I never saw a game at Colt Stadium, home of the Houston Colt 45’s from 1962-1964, but I managed a visit.
For those of you familiar with the greater Houston area, the stadium was built just off the I-610 Loop that circumvents Houston. The area where Colt Stadium was located is next to the Astrodome that became the home of the Astros in 1965.
In 1973 I was in the Houston area and on my agenda was a visit to AstroWorld, a Six Flags theme park, and the Astrodome. While roaming the theme park I discovered that the old Colt Stadium was still alive, but not so well. It had become a junk yard. I went anyway.
As a baseball fan is there anything worse, aside from your team losing, than to see an old ballpark on the verge of ruin? As I walked around with a security guard I was warned about a danger that was actually present during Major League games – rattlesnakes. Great.
You could still see how this stadium had only been a temporary home, and even that was a picture in your mind. Most of it had vanished. An old scoreboard, a dismal reminder of the past, stood as a worn guardian. Junk piled about was scattered among the weeds.
I had seen pictures and, quite frankly, it was far from being Major League standard. The stands were mostly open with decrepit wooden walkways. But where were they? All I saw was a few pieces and a storage area that would be a picker’s field day. Answer? It was moved.
Seems the owner, Judge Roy Hofheinz, a long time mover in the Houston area, sold it to the Torrean Cotton Pickers of the Mexico League. No wonder it was wooden. Just maybe the sly old judge, and former Houston mayor, knew that would allow portability?
For many years I had a condo on Seawall Boulevard in Galveston, Texas and have discussed the old Colt Stadium with fans familiar with it and the first word – always – is heat. The stands were open and Houston in the summer is oppressive. The heat and humidity just drains you and to sit in open stands in the daytime takes a level of courage I do not have.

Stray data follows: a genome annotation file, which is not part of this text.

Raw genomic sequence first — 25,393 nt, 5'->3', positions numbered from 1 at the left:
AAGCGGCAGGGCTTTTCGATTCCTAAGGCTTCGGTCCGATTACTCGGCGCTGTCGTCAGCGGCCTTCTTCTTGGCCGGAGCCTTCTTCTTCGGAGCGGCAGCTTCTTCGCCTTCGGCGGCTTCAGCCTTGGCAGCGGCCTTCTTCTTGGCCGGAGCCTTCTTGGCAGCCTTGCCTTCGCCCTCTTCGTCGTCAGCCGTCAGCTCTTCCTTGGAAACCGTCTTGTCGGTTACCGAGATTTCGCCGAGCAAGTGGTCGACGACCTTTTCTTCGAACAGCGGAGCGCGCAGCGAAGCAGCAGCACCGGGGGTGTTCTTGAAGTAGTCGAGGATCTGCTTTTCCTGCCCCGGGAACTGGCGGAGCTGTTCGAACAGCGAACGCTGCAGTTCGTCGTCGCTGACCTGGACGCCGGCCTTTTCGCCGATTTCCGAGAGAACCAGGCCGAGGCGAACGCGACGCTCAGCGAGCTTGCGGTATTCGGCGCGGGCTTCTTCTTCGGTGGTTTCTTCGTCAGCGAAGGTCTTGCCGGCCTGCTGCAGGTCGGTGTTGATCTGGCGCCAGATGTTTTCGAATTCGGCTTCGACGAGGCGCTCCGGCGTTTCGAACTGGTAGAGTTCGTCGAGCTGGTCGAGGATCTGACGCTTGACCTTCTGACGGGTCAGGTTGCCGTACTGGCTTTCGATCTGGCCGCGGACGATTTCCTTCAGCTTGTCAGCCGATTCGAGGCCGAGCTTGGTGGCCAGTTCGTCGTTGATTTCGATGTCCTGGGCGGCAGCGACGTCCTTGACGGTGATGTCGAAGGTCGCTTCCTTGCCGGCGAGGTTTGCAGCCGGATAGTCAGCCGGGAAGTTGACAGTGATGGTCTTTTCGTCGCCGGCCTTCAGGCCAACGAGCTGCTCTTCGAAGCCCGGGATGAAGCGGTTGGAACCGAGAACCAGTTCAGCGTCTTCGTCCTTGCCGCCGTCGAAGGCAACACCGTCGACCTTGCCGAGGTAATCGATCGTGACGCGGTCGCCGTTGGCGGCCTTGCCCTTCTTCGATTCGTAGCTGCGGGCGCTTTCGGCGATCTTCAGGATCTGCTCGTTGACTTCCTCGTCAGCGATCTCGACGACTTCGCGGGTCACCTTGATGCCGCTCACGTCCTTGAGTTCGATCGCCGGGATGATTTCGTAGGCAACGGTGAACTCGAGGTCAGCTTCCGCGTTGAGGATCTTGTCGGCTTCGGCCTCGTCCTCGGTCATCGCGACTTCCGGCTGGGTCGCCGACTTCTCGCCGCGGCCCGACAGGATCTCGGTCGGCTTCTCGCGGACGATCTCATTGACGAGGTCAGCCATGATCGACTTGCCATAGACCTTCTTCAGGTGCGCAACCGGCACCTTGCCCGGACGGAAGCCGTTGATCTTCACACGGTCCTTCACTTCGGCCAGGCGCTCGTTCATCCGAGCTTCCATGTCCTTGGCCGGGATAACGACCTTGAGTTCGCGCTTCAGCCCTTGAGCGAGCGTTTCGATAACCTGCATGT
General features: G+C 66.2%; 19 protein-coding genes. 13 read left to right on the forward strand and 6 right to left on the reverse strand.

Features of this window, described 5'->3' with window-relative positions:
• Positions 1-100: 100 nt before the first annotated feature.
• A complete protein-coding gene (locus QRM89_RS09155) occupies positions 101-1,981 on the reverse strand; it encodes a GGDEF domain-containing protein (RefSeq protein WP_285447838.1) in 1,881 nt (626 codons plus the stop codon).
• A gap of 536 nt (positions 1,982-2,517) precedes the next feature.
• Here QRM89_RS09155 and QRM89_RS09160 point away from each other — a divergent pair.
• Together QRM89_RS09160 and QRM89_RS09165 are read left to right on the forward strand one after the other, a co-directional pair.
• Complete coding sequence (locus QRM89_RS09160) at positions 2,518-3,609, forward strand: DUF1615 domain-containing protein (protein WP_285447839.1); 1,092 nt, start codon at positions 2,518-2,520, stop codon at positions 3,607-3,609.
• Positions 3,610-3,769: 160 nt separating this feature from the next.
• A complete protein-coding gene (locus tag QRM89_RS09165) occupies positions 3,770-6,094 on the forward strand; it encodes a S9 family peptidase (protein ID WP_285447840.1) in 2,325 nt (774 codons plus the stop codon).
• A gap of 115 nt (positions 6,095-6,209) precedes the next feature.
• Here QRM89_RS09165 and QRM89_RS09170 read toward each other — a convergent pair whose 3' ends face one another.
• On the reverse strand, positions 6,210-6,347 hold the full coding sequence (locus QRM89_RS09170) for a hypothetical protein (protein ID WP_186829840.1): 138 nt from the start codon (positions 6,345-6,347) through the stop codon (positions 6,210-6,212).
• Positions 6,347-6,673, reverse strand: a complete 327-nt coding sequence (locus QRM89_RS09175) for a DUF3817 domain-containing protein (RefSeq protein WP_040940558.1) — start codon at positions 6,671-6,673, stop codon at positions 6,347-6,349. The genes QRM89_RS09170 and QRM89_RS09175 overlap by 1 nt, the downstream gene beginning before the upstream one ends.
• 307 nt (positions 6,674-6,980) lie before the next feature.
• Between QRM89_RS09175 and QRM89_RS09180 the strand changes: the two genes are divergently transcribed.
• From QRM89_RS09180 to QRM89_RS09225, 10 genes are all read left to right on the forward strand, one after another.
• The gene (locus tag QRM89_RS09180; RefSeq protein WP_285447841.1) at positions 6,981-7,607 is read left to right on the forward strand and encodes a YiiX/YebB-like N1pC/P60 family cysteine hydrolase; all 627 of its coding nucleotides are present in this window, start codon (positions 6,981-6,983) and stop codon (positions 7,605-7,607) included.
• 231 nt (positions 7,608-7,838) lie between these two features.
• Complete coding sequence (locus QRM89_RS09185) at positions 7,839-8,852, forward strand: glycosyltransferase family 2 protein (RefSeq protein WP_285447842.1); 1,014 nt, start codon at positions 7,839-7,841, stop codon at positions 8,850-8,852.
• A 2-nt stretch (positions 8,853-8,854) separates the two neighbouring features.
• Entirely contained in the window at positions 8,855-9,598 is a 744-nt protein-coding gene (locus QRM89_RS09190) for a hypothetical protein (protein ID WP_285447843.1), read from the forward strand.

It didn’t stop with the heat.
Next up from those in-the-know is the real state bird, at least in the Houston area, the mosquito. The area around Colt Stadium is and was a swamp. Everything in Texas is supposed to be big and the mosquitoes are no exception. I actually believe they perch on telephone wires waiting to pounce. They can match up with any Maine Black Fly.
The Astrodome disappointed me and to this day I have little positive to say about an enclosed, domed baseball field. Most have been demolished or been redesigned.
I grew up near South Weymouth, Massachusetts Naval Air Station. The center piece was an immense hangar used to store blimps that were used extensively as part of anti-submarine warfare. The hanger was cavernous with steel lattice-work providing the interior of the structure. The Astrodome eerily reminded me of that.
The construction was first generation domed and provided the testing ground for eventually what became Enron Field and now renamed Minute Maid Park. The older domes have either said hello to the wrecking ball or have been modified to take advantage of improved engineering and for reuse.
I can’t fault the sight lines; food and beverage and accessibility was great. But the experience of watching baseball inside the cavernous dome had no aesthetic qualities. The Dome was, to me, a novelty item. Necessary thanks to Houston in summer weather.
The Astrodome sits today and slowly rots away. Various attempts to resuscitate the Astrodome have failed. In a few years it will not be moved to Mexico, but become a demolition project.